A young woman makes a great deal of effort to distance herself from her past only to have it reawakened by a podcast.
After her father was murdered 13 years ago, her mother ran off to join a cult, and her twin sister betrayed her, Josie wandered aimlessly around the world, working odd jobs and avoiding serious entanglements. Then she met Caleb, and they began to build a real life, settling into jobs and friends and an apartment in New York—but she didn't tell him about her past or even her real name. Her sense of peace is shattered when she learns that Poppy Parnell, formerly the force behind a true-crime blog, has released a podcast in which she questions the guilt of the boy convicted of killing Josie’s father. As more episodes of the podcast drop, Josie’s mother commits suicide; when she's summoned home to Chicago by her aunt and cousin for the funeral, she learns that her twin sister, Lanie, is now married to her own former boyfriend and lives a comfortable, Stepford-like existence. Forced to confront the past for the first time in more than a decade, Josie also must face the fact that she may not know the truth about what happened to her father. The most relevant and interesting aspect of this novel is its exploration of the power of the podcast. Debut novelist Barber acknowledges that she was inspired by Serial, and her novel asks the reader to reflect on his or her own complicity when the people involved in a real-life crime story are dragged back into the limelight years later by that kind of journalism, and the impact it can have on their lives. Beyond this, however, Barber’s mystery is somewhat lackluster, and the characters lack true depth.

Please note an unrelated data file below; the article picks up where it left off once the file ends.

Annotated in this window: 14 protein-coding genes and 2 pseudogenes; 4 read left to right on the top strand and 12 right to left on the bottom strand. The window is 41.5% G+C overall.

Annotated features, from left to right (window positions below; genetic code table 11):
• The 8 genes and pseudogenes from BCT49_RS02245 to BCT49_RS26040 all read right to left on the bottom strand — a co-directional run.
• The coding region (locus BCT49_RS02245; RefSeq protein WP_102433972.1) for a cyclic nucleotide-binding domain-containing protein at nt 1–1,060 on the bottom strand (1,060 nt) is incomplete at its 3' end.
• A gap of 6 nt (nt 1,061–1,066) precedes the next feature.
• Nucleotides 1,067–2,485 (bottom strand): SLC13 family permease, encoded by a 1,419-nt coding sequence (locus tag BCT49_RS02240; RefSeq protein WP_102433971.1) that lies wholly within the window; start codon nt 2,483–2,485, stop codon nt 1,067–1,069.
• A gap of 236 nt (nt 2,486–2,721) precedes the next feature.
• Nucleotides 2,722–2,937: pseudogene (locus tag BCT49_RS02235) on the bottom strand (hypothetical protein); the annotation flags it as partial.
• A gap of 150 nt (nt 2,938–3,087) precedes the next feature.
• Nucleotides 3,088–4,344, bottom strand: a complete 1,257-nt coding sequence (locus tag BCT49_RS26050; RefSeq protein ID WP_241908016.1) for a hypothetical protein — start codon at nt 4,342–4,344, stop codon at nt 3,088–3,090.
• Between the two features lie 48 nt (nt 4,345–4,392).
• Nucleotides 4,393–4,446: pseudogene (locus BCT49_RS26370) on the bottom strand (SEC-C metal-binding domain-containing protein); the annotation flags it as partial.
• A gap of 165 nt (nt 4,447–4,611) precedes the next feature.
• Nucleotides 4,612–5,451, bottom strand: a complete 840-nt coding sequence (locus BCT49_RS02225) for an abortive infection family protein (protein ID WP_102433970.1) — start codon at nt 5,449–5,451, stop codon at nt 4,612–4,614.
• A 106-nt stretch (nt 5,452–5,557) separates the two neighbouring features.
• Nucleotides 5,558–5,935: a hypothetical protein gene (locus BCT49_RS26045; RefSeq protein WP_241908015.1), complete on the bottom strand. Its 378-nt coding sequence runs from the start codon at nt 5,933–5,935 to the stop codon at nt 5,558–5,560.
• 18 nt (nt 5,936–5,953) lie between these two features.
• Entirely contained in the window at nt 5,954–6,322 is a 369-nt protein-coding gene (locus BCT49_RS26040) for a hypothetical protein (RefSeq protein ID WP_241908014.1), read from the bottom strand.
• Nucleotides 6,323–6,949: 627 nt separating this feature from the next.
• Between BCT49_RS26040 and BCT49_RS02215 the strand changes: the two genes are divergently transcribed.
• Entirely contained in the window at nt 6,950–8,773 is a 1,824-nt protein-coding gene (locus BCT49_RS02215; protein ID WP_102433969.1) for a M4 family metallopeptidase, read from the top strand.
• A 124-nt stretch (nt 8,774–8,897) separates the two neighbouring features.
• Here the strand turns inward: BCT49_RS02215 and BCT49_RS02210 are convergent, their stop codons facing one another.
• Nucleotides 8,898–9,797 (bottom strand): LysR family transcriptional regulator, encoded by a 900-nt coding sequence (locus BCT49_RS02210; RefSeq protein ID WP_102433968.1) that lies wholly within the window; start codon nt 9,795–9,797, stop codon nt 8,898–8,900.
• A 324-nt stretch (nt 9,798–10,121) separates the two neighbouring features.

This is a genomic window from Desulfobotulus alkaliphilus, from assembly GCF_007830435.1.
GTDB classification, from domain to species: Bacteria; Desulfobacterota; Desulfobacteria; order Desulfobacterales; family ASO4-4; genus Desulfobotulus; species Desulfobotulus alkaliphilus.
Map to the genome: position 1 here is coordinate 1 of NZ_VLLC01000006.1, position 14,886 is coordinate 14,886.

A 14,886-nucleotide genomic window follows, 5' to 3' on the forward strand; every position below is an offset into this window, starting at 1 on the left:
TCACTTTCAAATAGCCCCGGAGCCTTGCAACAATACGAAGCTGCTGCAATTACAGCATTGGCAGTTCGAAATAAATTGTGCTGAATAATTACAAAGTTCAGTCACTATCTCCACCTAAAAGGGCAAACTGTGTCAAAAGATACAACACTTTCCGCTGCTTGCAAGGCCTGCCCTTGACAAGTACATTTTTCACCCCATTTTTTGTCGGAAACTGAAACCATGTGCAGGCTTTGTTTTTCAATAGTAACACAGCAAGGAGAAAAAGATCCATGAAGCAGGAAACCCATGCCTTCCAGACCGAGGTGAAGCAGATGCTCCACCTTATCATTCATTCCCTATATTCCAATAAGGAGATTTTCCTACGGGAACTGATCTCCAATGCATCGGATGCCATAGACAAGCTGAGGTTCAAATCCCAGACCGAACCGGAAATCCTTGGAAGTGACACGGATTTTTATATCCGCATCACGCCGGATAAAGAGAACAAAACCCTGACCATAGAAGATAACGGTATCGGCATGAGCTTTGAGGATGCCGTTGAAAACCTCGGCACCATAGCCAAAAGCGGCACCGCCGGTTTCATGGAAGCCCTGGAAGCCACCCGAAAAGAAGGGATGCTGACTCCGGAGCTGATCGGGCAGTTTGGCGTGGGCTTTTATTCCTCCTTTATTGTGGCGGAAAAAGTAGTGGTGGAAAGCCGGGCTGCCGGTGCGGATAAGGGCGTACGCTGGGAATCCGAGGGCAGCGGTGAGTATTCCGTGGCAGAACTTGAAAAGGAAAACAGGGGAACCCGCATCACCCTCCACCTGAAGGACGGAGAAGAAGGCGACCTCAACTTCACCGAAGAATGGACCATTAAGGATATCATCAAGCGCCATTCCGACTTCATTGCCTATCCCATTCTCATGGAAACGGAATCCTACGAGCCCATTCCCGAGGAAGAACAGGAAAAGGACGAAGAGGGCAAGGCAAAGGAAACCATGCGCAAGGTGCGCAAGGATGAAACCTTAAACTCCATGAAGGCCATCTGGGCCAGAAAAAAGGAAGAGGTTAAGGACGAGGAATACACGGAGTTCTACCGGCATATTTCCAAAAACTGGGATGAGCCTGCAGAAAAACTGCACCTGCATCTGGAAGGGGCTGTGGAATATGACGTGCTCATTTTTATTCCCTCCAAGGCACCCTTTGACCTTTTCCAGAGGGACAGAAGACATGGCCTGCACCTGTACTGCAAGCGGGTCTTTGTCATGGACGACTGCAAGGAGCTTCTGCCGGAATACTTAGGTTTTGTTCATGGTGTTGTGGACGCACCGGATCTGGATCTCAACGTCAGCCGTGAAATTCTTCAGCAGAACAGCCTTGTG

An interesting effort to critique society in this age of unfettered access to other people's stories.